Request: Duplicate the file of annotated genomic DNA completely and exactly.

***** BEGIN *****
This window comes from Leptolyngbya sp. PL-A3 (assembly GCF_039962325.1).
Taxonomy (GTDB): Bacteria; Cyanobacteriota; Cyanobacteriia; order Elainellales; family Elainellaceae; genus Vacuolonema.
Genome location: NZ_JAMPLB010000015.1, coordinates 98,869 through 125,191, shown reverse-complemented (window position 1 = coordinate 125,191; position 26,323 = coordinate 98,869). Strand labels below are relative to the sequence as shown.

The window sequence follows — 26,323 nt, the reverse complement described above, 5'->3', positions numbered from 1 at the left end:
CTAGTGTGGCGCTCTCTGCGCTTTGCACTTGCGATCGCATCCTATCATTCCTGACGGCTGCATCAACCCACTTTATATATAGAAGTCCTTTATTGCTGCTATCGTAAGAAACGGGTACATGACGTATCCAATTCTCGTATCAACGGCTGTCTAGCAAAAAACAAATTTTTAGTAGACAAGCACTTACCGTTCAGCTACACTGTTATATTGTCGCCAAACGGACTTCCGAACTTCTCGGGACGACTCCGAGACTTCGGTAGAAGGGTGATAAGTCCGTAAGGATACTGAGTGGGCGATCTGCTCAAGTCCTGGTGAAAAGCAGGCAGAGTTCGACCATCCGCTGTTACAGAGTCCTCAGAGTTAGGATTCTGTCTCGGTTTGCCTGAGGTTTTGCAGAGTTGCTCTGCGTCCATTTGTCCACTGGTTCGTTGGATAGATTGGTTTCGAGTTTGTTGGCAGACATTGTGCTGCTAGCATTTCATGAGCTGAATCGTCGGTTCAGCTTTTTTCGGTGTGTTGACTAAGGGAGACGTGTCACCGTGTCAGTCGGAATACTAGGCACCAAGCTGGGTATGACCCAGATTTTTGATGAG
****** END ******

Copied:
This window comes from Leptolyngbya sp. PL-A3 (assembly GCF_039962325.1).
Taxonomy (GTDB): Bacteria; Cyanobacteriota; Cyanobacteriia; order Elainellales; family Elainellaceae; genus Vacuolonema.
Genome location: NZ_JAMPLB010000015.1, coordinates 98,869 through 125,191, shown reverse-complemented (window position 1 = coordinate 125,191; position 26,323 = coordinate 98,869). Strand labels below are relative to the sequence as shown.

The window sequence follows — 26,323 nt, the reverse complement described above, 5'->3', positions numbered from 1 at the left end:
CTAGTGTGGCGCTCTCTGCGCTTTGCACTTGCGATCGCATCCTATCATTCCTGACGGCTGCATCAACCCACTTTATATATAGAAGTCCTTTATTGCTGCTATCGTAAGAAACGGGTACATGACGTATCCAATTCTCGTATCAACGGCTGTCTAGCAAAAAACAAATTTTTAGTAGACAAGCACTTACCGTTCAGCTACACTGTTATATTGTCGCCAAACGGACTTCCGAACTTCTCGGGACGACTCCGAGACTTCGGTAGAAGGGTGATAAGTCCGTAAGGATACTGAGTGGGCGATCTGCTCAAGTCCTGGTGAAAAGCAGGCAGAGTTCGACCATCCGCTGTTACAGAGTCCTCAGAGTTAGGATTCTGTCTCGGTTTGCCTGAGGTTTTGCAGAGTTGCTCTGCGTCCATTTGTCCACTGGTTCGTTGGATAGATTGGTTTCGAGTTTGTTGGCAGACATTGTGCTGCTAGCATTTCATGAGCTGAATCGTCGGTTCAGCTTTTTTCGGTGTGTTGACTAAGGGAGACGTGTCACCGTGTCAGTCGGAATACTAGGCACCAAGCTGGGTATGACCCAGATTTTTGATGAG